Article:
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Boundary Value problem and ODE

  1. May 10, 2012 #1
    Hi, I'm not sure if this is on the right thread but here goes. It's a perturbation type problem.

    Consider the boundry value problem

    $$\epsilon y'' + y' + y = 0$$
    Show that if $$\epsilon = 0$$ the first order constant coefficient equation has
    the solution
    $$y_{outer} (x) = e^{1-x} $$
    I have done this fine.
    Find a suitable rescaling $$X = x/\delta$$ so that the highest derivative is important and balances another term and find the solutions $y_{inner}(X)$ of
    this equation, containing one free parameter, satisfying the boundary
    condition at $$x = X = 0$$

    So I am at the rescaling part and solved the differential equation (after neglecting the δy part of the full equation)
    $$\frac{d^2y}{dX^2} + \frac{dy}{dX} = 0 $$
    yielding $$ y = Ae^{-X} + B$$

    imposing the boundry condition $$x = X = 0$$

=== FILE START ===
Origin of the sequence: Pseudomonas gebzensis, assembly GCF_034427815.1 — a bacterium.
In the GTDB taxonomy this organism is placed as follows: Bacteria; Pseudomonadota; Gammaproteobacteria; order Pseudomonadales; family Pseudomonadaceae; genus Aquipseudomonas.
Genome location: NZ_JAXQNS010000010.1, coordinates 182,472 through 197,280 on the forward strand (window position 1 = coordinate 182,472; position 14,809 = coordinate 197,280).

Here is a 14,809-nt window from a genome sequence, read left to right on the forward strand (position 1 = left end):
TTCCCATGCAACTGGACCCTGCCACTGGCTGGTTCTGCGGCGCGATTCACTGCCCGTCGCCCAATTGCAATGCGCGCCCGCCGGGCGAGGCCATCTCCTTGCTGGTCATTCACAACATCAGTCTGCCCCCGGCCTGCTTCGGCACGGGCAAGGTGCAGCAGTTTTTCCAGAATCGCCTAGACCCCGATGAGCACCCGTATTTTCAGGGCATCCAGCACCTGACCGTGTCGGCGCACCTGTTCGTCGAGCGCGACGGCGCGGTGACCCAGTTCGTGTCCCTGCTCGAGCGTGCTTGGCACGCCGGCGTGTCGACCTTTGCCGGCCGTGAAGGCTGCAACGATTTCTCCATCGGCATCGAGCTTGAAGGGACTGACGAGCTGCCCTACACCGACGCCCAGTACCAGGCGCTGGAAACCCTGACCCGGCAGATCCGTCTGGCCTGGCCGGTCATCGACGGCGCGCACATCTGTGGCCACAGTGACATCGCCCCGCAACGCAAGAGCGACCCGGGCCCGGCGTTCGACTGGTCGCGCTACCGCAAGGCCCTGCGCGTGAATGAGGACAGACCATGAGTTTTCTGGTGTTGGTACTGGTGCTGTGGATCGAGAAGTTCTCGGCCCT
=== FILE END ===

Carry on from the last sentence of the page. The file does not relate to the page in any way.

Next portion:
gives $$A = B$$

    so is $$y_{inner} = Ae^{-X}$$ ??
    I think I covered that the highest derivative is important (Although again I was unsure about the wording)

    When I continue on I think I either have this part wrong or the matching is wrong as I am not getting the right answer. I am supposed to be doing intermediate scaling. If anyone has any comments about this that would also be much appreciated.
    Thank you in advance!

    P.S. This is posted on a different thread. A mistake on my part. Not sure how to delete it so please could someone tell me!
     
  2. jcsd
  3. May 10, 2012 #2

    HallsofIvy

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    Staff Emeritus
    Science Advisor

    Why do you call this a "boundary value problem" when there is no boundary condition given?

    If a condition is that y(0)= e, yes, that would be correct.

    Yes, that's good.

    ??? at X= 0, y(0)= A+ B but if you are given no specific value of y there, it gives you nothing. If you are taking y(0)= 0, then you would have A= -B, not A= B.

    Why? If you do have A= B, then it would be y= A(e^{-X}+ 1). If A= -B, it would be y= A(e^{-X}- 1)
    Now, as X goes to infinity (x is not infinitesmal) this would give y= -A and you want to match that to y= e^{1- x} which is e at x= 0.

     
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